The Los Angeles County Commission on Human Relations voted today to present their prestigious John Allen Buggs Award for excellence in human relations to Muslim American leader Dr. Maher Hathout, handing a victory to proponents of mutual understanding and free speech.
With four votes in favor, no opposition and five abstentions, the Commission resisted extremist forces who sought to exclude a renowned Muslim American leader from receiving the prestigious recognition on the basis of criticism for the state of Israelâ€™s policies.
Following the decision, Dr. Hathout thanked the Commission and shared how humbled he felt to be the first Muslim American to receive the honor, which will be presented to him at the John Anson Ford Awards Luncheon on October 5th at the Biltmore Hotel in Downtown Los Angeles.
â€œWe, the voices of moderation and bridge-bulging from all walks of life and religious persuasions, have all won today,â€ said Hathout. â€œOur allies in the Los Angeles community and beyond gathered to protect our democracy and our Constitutional rights as Americans, and as a result, they defeated the voices of exclusion and hostility today. This is an important opportunity for us to all strengthen our work to promote constructive, meaningful dialogue and mutual understanding as part of our shared values as Americans.â€
This award is a landmark for the Muslim American community, one which demonstrates that their ongoing work to forge stronger bonds within their broader communities in civic, cultural and religious life. In order to nurture the health and harmony of broad and diverse communities in the County of Los Angeles, Dr. Hathout and MPAC look forward to the opportunity to engage in open and civil dialogues with civic and religious leaders to contribute to constructive public discourse.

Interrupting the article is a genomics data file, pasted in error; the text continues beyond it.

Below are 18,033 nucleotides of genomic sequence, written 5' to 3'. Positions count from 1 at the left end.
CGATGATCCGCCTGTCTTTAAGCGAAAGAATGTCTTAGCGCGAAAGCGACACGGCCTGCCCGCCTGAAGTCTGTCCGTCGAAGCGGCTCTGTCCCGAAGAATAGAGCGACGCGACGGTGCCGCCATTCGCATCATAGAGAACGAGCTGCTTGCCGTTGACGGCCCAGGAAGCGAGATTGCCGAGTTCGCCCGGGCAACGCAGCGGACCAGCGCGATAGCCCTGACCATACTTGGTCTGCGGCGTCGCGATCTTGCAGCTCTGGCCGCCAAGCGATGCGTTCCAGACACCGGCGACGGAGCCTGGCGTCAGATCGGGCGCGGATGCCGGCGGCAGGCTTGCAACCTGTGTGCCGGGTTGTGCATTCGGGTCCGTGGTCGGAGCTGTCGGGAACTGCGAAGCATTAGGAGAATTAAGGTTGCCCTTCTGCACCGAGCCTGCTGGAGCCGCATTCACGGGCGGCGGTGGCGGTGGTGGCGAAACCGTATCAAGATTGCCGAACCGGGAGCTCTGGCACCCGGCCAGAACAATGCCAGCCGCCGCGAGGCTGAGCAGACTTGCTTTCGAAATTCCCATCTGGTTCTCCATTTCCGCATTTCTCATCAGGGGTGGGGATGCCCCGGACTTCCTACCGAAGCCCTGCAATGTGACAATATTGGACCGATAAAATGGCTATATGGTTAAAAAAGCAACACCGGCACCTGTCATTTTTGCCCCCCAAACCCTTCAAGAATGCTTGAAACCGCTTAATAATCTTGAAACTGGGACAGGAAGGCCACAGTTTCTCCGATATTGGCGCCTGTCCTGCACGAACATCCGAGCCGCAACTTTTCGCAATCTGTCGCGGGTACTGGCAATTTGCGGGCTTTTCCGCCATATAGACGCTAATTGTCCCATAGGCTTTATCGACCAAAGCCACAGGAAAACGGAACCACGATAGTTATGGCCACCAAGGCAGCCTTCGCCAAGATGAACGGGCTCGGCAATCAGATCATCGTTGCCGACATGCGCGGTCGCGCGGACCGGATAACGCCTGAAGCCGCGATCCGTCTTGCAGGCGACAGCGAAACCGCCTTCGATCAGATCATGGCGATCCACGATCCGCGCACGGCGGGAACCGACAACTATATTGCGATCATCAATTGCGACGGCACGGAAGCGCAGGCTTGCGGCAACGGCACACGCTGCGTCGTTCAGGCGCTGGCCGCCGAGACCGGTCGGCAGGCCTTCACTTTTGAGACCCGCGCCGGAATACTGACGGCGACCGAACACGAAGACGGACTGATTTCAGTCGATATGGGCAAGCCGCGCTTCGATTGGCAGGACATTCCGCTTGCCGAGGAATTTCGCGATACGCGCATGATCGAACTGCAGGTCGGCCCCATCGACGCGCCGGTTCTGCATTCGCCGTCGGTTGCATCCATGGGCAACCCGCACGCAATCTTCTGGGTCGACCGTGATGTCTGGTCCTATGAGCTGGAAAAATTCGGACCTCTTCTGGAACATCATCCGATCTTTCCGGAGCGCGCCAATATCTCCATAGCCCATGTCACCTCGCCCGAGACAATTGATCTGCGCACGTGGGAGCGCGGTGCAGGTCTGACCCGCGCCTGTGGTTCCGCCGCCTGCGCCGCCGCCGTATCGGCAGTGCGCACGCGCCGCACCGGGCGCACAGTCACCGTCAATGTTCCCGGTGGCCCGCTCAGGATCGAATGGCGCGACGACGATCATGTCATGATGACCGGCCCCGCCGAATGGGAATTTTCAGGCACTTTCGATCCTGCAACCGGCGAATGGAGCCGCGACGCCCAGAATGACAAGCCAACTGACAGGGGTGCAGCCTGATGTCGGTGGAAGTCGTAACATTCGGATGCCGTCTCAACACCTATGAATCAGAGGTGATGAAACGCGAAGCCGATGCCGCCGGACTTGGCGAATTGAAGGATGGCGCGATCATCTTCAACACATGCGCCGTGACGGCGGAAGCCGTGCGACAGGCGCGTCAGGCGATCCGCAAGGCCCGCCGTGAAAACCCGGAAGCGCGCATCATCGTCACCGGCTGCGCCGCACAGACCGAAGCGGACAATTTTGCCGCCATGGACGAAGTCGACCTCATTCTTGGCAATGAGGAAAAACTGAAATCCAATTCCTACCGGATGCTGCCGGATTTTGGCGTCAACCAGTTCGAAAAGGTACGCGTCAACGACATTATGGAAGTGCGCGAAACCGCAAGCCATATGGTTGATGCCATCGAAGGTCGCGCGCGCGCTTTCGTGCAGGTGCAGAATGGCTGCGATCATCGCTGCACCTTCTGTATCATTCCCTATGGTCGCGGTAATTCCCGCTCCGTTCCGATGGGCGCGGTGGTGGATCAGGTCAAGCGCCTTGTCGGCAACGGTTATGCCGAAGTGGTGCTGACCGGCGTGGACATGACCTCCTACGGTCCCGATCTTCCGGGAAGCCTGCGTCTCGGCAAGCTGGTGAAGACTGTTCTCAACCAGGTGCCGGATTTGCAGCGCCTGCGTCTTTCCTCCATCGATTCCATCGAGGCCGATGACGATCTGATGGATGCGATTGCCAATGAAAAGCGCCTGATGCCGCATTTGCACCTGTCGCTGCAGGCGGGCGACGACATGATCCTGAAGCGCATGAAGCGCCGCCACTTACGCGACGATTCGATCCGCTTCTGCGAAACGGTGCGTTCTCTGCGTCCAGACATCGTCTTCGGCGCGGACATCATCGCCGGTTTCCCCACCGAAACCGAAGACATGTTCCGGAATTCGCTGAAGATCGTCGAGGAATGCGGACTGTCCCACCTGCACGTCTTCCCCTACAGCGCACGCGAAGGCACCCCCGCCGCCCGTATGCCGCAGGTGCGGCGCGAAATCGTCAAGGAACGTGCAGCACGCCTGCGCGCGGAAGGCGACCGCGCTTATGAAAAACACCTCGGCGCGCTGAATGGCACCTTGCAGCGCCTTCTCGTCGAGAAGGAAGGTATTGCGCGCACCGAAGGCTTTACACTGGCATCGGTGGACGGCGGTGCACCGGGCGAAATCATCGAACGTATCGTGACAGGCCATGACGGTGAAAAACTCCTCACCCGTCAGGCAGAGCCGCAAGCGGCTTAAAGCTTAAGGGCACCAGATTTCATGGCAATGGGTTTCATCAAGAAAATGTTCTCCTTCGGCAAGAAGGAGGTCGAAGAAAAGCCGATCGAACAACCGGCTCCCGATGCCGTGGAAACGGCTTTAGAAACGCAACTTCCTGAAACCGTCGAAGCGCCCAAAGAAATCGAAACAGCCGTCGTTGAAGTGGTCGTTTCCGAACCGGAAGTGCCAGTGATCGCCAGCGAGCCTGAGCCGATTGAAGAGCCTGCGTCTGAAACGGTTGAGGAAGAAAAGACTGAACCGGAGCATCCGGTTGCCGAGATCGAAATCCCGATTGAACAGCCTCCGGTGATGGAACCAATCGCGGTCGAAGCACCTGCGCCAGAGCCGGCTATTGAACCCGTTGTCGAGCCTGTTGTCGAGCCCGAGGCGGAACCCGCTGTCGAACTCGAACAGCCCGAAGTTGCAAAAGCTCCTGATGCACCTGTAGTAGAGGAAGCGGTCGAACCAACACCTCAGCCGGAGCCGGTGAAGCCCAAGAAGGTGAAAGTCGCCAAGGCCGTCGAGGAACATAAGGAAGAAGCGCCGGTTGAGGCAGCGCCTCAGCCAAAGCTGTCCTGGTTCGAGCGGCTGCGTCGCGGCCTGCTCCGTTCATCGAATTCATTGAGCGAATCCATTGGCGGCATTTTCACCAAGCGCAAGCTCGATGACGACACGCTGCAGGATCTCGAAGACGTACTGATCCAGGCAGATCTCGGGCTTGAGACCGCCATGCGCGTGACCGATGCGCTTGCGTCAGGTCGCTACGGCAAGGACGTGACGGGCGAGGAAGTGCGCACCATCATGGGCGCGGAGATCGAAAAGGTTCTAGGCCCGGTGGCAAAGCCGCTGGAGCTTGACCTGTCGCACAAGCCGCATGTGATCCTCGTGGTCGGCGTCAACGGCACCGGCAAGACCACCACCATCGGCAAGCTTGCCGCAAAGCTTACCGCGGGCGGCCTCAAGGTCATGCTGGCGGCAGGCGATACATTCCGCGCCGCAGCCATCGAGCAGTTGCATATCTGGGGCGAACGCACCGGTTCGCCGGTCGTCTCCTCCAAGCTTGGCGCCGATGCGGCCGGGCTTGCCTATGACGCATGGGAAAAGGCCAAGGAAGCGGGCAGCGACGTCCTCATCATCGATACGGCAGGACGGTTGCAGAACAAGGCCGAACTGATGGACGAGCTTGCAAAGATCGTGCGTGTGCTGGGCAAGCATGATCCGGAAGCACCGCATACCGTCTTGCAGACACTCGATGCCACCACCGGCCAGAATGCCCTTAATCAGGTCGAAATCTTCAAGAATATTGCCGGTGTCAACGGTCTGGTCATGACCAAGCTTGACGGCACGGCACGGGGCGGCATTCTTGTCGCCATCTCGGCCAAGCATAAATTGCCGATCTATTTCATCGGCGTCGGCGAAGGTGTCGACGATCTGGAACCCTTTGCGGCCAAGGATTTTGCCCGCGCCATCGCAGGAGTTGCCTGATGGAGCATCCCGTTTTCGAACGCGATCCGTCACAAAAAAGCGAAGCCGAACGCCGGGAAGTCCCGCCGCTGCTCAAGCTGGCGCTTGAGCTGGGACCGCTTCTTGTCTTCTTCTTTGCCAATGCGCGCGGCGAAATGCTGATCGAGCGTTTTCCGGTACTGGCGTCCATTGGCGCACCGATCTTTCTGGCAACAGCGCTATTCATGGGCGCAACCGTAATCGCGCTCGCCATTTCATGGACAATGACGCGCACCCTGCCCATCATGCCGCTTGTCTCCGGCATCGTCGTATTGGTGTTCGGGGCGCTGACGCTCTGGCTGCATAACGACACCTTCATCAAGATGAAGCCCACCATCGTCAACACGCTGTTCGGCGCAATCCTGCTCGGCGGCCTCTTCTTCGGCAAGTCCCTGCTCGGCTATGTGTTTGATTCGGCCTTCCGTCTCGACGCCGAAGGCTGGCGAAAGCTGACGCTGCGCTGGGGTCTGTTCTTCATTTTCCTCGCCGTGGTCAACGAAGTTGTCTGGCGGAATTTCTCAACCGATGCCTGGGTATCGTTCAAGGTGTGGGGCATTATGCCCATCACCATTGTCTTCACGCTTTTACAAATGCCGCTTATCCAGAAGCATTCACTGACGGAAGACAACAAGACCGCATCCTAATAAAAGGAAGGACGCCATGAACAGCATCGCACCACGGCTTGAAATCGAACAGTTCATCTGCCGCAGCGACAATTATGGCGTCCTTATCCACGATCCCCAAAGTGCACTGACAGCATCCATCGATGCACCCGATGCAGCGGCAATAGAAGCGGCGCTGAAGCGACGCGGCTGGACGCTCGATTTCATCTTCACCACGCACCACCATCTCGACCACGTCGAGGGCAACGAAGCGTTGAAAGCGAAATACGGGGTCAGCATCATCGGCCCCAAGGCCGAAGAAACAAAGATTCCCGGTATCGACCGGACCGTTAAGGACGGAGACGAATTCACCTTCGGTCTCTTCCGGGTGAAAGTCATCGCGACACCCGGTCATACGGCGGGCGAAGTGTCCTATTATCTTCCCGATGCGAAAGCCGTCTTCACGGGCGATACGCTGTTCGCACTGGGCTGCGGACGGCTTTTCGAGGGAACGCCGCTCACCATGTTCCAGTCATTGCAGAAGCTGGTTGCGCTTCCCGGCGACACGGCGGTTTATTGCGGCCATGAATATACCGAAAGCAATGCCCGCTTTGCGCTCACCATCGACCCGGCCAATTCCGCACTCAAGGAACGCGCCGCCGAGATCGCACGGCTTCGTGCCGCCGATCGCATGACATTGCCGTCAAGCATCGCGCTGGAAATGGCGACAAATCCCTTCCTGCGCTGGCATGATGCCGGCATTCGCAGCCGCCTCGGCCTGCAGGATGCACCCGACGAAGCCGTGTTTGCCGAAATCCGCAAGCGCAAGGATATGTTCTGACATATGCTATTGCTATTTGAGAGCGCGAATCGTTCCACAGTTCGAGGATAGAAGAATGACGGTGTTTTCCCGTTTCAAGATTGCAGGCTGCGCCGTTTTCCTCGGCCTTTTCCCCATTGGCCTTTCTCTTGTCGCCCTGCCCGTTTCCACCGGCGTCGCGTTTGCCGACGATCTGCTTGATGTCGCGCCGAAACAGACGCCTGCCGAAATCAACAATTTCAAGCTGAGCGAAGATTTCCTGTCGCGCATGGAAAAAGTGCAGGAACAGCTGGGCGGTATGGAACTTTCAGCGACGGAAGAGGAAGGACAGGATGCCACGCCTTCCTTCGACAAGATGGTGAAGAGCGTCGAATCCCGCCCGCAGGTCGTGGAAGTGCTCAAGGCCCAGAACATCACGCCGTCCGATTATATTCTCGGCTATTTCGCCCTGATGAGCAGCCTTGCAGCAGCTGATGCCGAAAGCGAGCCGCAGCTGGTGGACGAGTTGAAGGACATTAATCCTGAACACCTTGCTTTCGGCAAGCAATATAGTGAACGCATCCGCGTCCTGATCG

With more than 150 people in attendance, the Commission today heard an extended round of public comment which featured diverse interfaith, civic and community leaders who testified to Dr. Hathoutâ€™s decades long contributions to enhancing civic, religious and cultural life in Los Angeles County and opposed the vicious character assassination they said appeared intent on excluding the much-needed voices of mainstream moderate Muslims in public discourse.
Following the public comment, the Commission first voted unanimously to rescind the award in order to avoid possible litigation threatened by the Zionist Organization of America and the American Jewish Committee last week based on possible irregularities around the announcement of public meetings where the decision to honor Dr. Hathout was made in July. Immediately afterward, a new motion was made to nominate Dr. Hathout for the award, which resulted in four affirmative votes, no opposing votes, and five abstentions. The commission then adjourned.
Founded in 1988, MPAC is a public service agency working for the civil rights of American Muslims, for the integration of Islam into American pluralism, and for a positive, constructive relationship between American Muslims and their representatives.